Monday, May 27, 2024

Gate widens for skilled migrants

The Government has approved border class exceptions for key agricultural jobs including 200 mobile plant machinery operators, 40 shearers and 50 wool handlers, Agriculture Minister Damien O’Connor announced today.

“We’ve approved these exceptions to support key autumn harvest requirements and relieve workforce pressures created by COVID-19,” Mr O’Connor said.

“We’ve also altered the existing class border exception for 200 dairy workers to remove the previous split of 150 assistant dairy farm managers and 50 dairy farm assistants. There’s huge demand for dairy farm assistants, so we’re providing more flexibility for our dairy sector to fill jobs up to the maximum of 200 where they see the strongest need.”

The Minister said the latest exceptions followed previous work to help the sector meet workforce needs.

“Shearing is a skilled trade and while the sector is working hard to attract and train new people this will help get our quality wool to overseas markets,” he said.

“Mobile plant machinery operators use large high-tech vehicles and are vital for the arable and horticulture sectors to get harvests in.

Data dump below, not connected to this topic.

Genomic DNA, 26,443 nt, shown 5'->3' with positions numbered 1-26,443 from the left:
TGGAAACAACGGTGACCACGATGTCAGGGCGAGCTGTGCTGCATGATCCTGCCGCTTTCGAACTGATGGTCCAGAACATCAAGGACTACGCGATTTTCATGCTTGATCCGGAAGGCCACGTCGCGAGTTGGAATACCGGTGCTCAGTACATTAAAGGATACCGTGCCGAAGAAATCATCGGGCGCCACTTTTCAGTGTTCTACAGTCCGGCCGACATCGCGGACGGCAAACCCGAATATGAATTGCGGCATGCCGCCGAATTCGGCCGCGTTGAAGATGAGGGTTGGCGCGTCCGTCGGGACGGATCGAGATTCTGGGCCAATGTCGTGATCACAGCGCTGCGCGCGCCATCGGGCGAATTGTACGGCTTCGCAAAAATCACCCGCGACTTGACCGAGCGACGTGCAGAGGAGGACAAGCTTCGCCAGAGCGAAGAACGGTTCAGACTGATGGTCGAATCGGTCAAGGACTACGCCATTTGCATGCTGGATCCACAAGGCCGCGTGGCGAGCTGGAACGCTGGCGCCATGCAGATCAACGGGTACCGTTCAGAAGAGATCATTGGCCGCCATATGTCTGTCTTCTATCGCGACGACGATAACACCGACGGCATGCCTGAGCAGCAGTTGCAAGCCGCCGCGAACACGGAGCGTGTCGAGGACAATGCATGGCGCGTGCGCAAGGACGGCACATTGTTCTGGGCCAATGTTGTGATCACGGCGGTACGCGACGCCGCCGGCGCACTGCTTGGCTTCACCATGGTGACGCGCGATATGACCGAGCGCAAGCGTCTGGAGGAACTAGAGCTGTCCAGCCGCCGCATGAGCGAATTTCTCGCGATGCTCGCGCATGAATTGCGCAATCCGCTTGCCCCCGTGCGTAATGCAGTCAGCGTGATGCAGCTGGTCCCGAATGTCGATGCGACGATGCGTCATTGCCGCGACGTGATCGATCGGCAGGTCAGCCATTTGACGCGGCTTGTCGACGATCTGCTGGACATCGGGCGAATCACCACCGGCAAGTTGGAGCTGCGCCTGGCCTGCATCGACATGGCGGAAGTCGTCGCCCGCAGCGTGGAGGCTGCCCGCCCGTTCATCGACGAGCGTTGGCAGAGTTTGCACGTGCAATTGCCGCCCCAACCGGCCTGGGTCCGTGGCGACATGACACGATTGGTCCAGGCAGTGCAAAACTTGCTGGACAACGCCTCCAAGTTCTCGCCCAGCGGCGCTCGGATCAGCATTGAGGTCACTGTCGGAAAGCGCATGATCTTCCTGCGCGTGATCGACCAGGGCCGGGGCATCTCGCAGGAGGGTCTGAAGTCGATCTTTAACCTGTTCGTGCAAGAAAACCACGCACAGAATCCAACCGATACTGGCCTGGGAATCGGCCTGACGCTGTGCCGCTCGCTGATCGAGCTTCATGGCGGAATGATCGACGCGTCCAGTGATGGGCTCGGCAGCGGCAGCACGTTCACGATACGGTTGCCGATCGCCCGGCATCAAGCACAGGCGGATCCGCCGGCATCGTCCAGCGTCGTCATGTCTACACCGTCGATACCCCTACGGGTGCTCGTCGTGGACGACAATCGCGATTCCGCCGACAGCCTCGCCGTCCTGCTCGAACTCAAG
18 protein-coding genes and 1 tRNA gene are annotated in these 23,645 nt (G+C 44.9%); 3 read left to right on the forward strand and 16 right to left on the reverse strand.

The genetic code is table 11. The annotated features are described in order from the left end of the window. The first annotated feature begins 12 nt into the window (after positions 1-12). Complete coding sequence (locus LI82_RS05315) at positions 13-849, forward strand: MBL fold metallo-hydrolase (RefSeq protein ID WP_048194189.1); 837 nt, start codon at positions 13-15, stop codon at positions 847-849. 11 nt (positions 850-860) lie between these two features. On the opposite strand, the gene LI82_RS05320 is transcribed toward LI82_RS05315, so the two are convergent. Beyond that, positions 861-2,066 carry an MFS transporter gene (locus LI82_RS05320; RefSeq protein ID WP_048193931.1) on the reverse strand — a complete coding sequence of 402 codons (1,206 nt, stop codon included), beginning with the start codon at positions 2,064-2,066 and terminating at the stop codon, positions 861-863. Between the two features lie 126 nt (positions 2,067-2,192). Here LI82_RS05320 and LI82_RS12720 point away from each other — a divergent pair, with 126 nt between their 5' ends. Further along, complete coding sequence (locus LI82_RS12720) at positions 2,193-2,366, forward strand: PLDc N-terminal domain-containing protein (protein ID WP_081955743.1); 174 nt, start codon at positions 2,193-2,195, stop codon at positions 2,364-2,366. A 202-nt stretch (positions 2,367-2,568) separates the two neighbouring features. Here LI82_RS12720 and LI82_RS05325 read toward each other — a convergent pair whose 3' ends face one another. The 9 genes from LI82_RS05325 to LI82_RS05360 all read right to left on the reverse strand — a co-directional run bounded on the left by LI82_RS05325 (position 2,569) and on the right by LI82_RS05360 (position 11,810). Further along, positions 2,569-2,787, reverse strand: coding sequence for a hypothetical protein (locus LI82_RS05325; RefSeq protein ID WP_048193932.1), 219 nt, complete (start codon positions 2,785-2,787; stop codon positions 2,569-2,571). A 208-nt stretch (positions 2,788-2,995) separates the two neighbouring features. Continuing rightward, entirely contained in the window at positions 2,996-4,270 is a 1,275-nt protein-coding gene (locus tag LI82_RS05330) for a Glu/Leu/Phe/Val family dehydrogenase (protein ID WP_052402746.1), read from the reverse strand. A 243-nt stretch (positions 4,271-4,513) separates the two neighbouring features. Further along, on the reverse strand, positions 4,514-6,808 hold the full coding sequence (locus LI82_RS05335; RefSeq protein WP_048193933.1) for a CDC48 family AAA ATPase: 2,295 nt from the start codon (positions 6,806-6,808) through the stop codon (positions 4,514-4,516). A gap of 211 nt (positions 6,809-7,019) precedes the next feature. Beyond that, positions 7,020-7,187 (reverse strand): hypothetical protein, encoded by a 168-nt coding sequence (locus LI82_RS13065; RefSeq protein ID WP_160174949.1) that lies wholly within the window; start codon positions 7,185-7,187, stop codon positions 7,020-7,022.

“I know there are still labour challenges across the sector and we will continue working with the sector to meet them where possible.  

“Taking into account our most recent decisions, the primary sector has received more than 5,100 class exceptions since June 2020 – making it close to healthcare for the most industry exceptions.

“Added to this we started one-way for quarantine-free travel for RSE workers in October. Combine that with the one-off pathway to residence now available to some 9,000 migrants working in rural New Zealand and we’re making progress.

“We’re continuing discussions with the meat sector on how to address their labour needs, particularly regarding halal slaughterers.”

The Government and the sector were working hard to attract people to the sector in a tight labour market, the Minister said.

“Our Opportunity Grows Here campaign continues to attract people to primary sector work and we’re backing training programmes, such as GoDairy, to get people into jobs.”

“The sector has been resilient throughout COVID-19 and continues to get strong returns for its hard work. We will continue to provide support where required.

“Providing this border exception is part of the next step in the Government’s carefully phased approach to reconnecting with the world.

“We’ve seen other countries open up too early and have to reverse decisions.

“We continue to seek a balance in our Reconnecting New Zealand programme, which minimises risks to our communities and health system, while supporting our economy,” Mr O’Connor said.

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